HALAL Management System
Halal is often used in reference to foods, i.e. foods that are permissible for Muslims to eat or drink under Islamic Shariʻah. The criteria specify both what foods are allowed, and how the food must be prepared. The foods addressed are mostly types of meat and animal tissue.
The most common example of non-halal (or haraam) food is pork. While pork is the only meat that cannot be eaten by Muslims at all (due to historically, culturally, and religiously perceived hygienic concerns), foods other than pork can also be haraam. The criteria for non-pork items include their source, the cause of the animal’s death, and how it was processed.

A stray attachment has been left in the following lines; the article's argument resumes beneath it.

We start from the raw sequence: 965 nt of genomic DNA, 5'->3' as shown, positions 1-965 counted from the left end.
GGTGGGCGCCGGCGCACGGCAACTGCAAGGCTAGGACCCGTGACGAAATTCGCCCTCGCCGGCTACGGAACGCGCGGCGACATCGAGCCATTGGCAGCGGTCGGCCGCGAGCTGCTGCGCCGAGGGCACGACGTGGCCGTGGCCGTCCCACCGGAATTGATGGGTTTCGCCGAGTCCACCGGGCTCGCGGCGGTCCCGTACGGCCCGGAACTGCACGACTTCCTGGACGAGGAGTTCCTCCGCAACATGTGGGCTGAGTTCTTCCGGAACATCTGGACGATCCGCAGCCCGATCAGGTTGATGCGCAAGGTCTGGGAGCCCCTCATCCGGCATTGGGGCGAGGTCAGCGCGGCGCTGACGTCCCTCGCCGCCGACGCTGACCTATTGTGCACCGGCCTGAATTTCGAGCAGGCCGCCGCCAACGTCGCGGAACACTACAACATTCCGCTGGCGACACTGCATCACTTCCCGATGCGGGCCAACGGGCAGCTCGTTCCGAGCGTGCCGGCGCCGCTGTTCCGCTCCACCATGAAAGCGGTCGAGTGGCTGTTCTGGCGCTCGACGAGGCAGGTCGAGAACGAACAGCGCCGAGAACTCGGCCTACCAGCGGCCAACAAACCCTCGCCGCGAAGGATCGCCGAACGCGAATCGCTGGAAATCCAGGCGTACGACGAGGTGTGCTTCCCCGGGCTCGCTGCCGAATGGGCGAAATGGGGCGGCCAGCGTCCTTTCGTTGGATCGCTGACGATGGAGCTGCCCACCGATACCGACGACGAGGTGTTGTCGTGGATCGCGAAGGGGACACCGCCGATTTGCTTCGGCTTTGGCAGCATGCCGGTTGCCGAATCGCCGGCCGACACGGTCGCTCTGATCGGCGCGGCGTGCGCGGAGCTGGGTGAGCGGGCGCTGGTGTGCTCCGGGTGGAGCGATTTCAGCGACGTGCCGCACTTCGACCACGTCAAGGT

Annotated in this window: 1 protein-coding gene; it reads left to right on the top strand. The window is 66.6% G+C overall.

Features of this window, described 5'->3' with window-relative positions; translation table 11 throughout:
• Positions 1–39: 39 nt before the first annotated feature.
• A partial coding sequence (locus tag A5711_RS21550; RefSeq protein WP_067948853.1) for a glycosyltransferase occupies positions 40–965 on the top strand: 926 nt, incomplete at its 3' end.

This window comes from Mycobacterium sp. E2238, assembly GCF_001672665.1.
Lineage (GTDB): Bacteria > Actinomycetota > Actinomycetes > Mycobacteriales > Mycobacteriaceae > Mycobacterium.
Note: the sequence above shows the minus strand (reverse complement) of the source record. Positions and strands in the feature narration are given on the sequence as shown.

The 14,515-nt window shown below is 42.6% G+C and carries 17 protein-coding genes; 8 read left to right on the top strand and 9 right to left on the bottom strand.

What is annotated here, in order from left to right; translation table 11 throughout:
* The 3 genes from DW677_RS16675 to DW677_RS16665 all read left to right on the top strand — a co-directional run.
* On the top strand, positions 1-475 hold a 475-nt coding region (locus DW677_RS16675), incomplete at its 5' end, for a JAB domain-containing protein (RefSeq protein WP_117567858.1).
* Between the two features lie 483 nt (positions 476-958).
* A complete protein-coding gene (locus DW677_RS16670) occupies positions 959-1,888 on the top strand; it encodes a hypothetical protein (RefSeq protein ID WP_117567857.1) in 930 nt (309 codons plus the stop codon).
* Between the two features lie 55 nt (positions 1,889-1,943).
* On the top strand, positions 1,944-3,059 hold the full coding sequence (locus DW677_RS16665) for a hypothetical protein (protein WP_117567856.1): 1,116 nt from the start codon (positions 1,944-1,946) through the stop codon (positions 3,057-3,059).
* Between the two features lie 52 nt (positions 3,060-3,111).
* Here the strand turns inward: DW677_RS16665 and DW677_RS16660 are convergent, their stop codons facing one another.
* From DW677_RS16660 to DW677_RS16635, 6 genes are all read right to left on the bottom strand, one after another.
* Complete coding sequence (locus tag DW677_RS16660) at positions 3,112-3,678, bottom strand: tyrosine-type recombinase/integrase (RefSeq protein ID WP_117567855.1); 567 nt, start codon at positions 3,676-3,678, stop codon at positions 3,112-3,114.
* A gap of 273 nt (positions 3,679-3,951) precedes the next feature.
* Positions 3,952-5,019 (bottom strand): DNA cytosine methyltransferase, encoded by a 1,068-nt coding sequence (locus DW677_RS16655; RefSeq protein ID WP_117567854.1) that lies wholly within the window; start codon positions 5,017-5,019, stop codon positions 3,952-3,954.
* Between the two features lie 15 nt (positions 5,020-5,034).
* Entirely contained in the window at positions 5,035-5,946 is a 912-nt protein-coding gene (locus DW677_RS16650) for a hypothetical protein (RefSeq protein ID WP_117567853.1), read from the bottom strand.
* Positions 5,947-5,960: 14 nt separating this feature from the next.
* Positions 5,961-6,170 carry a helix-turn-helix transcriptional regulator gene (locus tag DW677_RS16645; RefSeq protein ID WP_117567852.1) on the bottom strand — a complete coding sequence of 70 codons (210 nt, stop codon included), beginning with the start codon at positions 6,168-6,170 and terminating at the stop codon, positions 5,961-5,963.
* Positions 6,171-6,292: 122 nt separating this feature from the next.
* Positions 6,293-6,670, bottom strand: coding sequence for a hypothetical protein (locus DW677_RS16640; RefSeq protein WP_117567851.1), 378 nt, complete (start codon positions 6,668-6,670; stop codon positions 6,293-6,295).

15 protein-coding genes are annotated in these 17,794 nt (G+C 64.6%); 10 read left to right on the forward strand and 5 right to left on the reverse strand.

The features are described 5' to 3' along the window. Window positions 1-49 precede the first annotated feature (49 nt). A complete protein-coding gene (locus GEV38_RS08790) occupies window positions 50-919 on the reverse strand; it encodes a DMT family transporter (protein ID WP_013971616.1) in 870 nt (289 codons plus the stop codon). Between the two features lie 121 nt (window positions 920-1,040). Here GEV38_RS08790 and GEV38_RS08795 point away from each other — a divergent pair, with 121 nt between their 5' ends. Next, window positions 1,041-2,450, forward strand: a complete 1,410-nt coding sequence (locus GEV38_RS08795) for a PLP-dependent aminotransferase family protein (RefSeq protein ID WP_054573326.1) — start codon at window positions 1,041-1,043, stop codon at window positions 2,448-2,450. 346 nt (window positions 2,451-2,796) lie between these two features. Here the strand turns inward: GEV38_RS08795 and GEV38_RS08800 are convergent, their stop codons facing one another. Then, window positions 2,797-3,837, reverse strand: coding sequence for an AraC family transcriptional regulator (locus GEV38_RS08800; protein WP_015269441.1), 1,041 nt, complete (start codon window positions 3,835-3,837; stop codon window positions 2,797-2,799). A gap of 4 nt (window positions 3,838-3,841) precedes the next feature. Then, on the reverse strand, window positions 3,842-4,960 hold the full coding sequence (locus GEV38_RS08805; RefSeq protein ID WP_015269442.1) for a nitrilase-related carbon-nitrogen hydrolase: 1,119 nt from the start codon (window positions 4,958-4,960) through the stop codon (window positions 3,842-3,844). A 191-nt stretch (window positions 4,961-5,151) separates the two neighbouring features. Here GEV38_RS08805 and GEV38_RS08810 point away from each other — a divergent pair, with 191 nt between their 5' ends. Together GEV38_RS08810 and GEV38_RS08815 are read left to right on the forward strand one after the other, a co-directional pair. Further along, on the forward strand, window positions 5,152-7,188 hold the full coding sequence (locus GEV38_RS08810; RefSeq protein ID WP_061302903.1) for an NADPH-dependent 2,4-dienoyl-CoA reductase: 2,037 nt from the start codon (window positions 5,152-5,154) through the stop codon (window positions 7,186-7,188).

The food must come from a supplier that uses halal practices. Specifically, the slaughter must be performed by a Muslim, who must precede the slaughter by invoking the name of Allah, most commonly by saying “Bismillah” (“In the name of God”) and then three times “Allahu akbar” (God is the greatest). Then, the animal must be slaughtered with a sharp knife by cutting the throat, windpipe and the blood vessels in the neck, causing the animal's death without cutting the spinal cord. Lastly, the blood from the veins must be drained.
Muslims must also ensure that all foods (particularly processed foods), as well as non-food items like cosmetics and pharmaceuticals, are halal. Frequently, these products contain animal by-products or other ingredients that are not permissible for Muslims to eat or use on their bodies.
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